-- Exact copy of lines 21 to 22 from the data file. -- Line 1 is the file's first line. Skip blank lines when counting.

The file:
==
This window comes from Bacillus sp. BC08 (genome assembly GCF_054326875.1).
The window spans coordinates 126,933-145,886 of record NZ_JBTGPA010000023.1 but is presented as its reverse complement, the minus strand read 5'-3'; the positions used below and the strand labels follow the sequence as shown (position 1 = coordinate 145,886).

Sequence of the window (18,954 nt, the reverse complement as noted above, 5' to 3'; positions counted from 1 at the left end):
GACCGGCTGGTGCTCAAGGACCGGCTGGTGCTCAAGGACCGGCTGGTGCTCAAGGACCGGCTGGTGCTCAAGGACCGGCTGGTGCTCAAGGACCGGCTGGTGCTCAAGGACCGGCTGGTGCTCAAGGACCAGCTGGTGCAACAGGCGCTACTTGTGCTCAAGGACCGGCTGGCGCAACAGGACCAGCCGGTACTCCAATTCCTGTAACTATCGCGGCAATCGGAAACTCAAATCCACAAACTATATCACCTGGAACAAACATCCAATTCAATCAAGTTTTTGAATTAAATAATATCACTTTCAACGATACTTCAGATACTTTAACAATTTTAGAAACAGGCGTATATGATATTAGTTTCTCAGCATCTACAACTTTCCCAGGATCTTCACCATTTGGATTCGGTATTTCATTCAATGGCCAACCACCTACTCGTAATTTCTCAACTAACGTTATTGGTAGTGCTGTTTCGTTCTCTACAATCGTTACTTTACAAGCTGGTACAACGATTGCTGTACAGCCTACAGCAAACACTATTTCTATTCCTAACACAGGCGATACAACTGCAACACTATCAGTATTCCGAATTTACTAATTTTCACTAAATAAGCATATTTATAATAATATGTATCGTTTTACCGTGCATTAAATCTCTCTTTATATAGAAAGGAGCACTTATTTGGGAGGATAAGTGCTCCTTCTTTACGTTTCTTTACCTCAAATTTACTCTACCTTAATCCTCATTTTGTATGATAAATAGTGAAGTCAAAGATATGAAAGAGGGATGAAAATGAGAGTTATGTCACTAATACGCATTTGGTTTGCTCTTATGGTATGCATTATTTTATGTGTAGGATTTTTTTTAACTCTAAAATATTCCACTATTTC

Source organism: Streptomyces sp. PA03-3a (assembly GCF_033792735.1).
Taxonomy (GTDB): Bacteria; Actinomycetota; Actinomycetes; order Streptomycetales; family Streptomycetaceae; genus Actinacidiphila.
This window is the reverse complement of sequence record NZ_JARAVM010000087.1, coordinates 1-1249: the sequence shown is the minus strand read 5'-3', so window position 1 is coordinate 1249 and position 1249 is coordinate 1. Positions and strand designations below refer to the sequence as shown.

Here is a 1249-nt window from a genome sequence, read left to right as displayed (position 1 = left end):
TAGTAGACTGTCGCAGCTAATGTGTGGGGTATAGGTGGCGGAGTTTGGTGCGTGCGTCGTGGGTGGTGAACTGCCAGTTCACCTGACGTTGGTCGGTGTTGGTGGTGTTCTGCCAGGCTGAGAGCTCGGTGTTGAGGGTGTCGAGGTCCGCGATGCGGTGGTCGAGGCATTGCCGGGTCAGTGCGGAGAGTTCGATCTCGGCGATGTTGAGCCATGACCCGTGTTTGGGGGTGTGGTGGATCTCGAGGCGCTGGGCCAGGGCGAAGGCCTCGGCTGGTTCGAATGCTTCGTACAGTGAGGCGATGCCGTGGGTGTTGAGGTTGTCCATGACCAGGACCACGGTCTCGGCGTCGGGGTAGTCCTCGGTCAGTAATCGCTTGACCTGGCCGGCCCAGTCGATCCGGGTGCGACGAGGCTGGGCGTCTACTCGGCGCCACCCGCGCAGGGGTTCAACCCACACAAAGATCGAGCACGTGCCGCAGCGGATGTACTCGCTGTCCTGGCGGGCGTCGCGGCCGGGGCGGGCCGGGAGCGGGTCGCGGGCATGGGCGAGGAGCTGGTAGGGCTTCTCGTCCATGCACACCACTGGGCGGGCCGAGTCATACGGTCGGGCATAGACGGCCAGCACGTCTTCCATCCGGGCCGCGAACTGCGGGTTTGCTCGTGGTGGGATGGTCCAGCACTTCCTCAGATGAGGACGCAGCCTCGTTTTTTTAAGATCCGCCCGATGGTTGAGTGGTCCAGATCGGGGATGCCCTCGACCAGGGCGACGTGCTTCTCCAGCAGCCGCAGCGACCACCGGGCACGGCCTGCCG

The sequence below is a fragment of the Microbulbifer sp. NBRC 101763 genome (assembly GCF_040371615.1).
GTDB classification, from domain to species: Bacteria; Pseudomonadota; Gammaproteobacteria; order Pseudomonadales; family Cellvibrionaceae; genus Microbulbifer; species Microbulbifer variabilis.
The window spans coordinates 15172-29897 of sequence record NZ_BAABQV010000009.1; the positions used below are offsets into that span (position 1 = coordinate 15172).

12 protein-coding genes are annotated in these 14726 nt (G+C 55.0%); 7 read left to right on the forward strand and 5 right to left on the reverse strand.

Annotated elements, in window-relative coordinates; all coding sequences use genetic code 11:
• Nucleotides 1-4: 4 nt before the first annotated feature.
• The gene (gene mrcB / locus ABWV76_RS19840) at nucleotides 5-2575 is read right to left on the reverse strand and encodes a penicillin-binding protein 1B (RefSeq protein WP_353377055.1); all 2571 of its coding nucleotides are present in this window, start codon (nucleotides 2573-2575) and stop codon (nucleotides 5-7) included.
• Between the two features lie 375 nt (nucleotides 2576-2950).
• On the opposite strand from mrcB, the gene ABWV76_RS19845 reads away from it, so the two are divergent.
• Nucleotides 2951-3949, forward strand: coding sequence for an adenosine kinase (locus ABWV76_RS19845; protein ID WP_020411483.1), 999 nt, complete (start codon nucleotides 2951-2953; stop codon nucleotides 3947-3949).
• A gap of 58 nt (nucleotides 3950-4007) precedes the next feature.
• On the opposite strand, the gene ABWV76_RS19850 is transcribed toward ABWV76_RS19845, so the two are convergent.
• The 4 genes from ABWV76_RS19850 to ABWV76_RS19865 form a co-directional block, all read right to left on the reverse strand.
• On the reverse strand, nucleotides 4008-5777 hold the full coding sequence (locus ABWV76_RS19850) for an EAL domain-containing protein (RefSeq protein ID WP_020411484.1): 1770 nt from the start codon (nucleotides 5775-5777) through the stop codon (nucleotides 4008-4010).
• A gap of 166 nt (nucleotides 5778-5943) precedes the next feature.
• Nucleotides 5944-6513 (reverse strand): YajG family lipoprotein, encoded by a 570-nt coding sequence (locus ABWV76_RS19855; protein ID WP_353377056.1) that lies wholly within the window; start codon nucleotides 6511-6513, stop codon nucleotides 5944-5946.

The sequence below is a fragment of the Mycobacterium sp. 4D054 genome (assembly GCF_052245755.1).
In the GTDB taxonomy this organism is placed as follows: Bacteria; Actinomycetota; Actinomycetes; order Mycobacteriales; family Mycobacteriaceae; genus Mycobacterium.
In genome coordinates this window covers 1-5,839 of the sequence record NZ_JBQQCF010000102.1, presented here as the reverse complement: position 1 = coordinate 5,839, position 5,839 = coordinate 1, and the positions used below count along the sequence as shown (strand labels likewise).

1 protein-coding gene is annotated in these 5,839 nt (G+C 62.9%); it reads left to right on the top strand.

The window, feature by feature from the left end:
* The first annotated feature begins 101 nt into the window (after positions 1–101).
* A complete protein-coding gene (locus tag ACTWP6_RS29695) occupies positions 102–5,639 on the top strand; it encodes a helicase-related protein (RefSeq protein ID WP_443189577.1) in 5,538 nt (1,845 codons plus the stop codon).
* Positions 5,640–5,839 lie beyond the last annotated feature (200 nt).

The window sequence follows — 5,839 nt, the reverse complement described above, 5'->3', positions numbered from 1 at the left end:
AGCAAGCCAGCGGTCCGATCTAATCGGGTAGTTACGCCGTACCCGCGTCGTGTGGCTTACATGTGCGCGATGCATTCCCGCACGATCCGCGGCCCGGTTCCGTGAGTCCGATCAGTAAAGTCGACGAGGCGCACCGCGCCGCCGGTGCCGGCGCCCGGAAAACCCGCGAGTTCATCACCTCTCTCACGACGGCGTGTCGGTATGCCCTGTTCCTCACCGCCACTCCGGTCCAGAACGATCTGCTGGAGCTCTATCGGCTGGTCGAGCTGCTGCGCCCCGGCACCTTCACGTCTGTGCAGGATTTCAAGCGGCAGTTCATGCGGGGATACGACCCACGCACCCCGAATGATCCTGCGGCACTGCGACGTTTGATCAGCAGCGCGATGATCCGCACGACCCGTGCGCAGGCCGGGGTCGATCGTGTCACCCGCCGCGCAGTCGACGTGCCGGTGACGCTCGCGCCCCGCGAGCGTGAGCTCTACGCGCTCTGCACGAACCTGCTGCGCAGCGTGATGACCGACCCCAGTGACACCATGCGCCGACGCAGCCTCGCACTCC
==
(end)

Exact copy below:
• On the opposite strand, the gene ABWV76_RS19850 is transcribed toward ABWV76_RS19845, so the two are convergent.
• The 4 genes from ABWV76_RS19850 to ABWV76_RS19865 form a co-directional block, all read right to left on the reverse strand.